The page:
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Twitter’s Coming Edit Option Looks Set to Have a Full, Publicly Viewable Edit History Element

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Elon Musk Launches Hostile Takeover Bid for Twitter

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Tweet editing is coming, and over the last few days, we’ve gained some more insight into just how Twitter’s edit option will work, and how users will be able to track changes to ensure transparency in the process.

Which is an essential element. The reason that Twitter hasn’t implemented tweet editing in the past is because the brief nature of tweets theoretically leaves them more susceptible to subtle changes which could misconstrue the original message.

As explained by tech journalist Casey Newton:

The tweets-are-sacred crowd’s biggest fear, so far as I can tell, is that someone will use the editing feature maliciously to make those who liked or retweeted the original tweet look terrible. For example, a picture of an adorable puppy might be edited, after it has been retweeted thousands of times, to display a picture of something deeply offensive, such as the president of the United States.

Is that any more true of Twitter than it is of, say, Facebook, or Instagram? Probably not, but the viral sharing mechanics of Twitter, through the habitual usage of retweets, could arguably make this more of a concern in the app.

So if Twitter is going to implement tweet editing, there would ideally also be a publicly accessible log of changes, so that users can check in on what the original message was, which could lessen concerns on this element.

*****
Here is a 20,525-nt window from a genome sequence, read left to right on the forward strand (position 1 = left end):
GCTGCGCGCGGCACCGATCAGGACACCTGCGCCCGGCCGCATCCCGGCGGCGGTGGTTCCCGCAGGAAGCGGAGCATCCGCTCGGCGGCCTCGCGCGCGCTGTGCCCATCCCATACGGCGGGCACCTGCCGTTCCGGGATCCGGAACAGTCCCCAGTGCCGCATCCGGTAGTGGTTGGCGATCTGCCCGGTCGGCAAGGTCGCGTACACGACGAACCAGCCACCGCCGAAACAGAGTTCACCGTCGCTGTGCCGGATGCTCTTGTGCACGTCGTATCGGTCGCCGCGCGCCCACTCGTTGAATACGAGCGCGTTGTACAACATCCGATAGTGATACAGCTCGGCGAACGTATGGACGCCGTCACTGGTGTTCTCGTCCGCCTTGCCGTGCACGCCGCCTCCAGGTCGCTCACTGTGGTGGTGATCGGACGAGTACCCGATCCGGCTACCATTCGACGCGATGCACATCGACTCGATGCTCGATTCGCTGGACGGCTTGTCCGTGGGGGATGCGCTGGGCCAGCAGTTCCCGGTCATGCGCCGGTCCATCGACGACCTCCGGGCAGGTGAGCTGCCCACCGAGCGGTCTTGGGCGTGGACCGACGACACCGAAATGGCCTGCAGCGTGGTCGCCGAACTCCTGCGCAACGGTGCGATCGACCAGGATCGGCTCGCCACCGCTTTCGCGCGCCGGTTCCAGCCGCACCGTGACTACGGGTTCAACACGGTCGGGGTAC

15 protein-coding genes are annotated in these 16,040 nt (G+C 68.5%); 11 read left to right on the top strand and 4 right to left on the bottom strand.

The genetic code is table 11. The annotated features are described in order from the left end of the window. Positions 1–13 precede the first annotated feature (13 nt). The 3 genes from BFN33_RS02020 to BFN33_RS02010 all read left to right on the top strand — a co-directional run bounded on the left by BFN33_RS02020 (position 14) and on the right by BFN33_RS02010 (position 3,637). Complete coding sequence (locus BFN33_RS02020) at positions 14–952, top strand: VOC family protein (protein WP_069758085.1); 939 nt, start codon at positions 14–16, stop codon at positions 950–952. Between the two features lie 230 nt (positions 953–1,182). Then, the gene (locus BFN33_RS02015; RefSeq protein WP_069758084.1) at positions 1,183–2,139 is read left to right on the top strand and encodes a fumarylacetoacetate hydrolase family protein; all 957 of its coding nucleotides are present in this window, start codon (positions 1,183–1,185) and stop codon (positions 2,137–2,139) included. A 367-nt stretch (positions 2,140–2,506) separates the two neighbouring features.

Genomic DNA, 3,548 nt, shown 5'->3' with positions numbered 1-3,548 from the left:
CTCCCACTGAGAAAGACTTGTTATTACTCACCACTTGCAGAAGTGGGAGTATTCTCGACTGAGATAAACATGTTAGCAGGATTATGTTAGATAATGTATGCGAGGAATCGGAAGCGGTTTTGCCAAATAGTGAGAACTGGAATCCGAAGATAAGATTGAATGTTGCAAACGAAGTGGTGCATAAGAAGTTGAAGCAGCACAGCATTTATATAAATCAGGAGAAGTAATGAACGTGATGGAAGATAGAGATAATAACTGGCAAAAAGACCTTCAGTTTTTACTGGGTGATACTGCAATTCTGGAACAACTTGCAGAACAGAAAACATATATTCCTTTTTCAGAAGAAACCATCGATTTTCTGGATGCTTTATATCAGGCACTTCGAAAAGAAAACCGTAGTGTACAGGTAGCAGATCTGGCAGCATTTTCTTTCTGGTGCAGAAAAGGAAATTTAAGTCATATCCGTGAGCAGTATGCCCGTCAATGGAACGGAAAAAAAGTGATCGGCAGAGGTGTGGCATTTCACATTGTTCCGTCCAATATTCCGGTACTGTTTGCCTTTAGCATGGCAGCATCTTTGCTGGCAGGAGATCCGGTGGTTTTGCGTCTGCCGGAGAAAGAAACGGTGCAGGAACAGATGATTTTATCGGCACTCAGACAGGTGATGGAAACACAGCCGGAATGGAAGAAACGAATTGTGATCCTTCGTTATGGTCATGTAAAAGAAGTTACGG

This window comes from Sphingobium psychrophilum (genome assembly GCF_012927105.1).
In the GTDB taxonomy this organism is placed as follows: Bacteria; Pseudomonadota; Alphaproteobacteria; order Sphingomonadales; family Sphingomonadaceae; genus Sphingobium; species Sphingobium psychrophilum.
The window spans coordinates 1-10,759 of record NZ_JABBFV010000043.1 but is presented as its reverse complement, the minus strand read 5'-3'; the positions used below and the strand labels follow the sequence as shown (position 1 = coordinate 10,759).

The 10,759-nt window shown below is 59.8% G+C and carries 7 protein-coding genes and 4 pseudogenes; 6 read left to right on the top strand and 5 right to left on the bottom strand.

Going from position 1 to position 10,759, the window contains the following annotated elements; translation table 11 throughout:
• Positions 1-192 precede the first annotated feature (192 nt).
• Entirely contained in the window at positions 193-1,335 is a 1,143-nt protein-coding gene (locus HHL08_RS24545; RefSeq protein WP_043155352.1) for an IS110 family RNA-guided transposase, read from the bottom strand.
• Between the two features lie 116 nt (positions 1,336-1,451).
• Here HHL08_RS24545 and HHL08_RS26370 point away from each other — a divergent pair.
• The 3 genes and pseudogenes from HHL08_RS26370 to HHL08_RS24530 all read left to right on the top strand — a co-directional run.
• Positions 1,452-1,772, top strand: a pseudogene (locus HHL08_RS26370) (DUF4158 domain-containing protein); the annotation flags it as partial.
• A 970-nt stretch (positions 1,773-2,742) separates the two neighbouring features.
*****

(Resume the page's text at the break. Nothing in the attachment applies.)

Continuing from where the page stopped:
Which is what Twitter is working on – according to reverse engineering superstar Jane Manchun Wong, Twitter’s coming edit option will not update the original tweet, as such, but will instead create a new version of the tweet that would be inserted in its place.

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That would then enable Twitter to include an ‘Edit History’ log within each tweet.

So it looks like you will be able to access a full edit log for each tweet – which won’t eliminate the editing concern entirely (once people have re-tweeted something, they’re probably not going to go back and re-check it), but it could at least give people an out if they were criticized for re-tweeting a message that had later been changed to something else.

App research Nima Owji has also posted a video clip of the new Edit Tweet option in action.

Based on the advanced nature of the function in these examples, it does seem like we’re going to get tweet editing sooner rather than later – though I maintain that once it’s here, it won’t be everything that people have hoped for all these years.

Like, it’ll be handy, but once you have the option available, the novelty of it will wear off within a couple of days, and it will just become another thing, another tool to use in your tweet process. It won’t change the world, or even Twitter in any significant way.

But it could be good PR for the platform, and as it works to grow its user base, in line with its ambitious 2023 targets, it needs to do all that it can to win goodwill, while the complications of Elon Musk’s takeover push also feed into the public perception battle for the app.

Whether Musk’s bid is successful or not, tweet editing will be on the way. And in Musk’s vision of a new, ‘free speech’ aligned Twitter, it could become even more important – or harmful.

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Iran pop singer silenced, but his song remains a protest anthem

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Shervin Hajipour's song "Baraye" draws on the tweets of Iranians longing for a normal life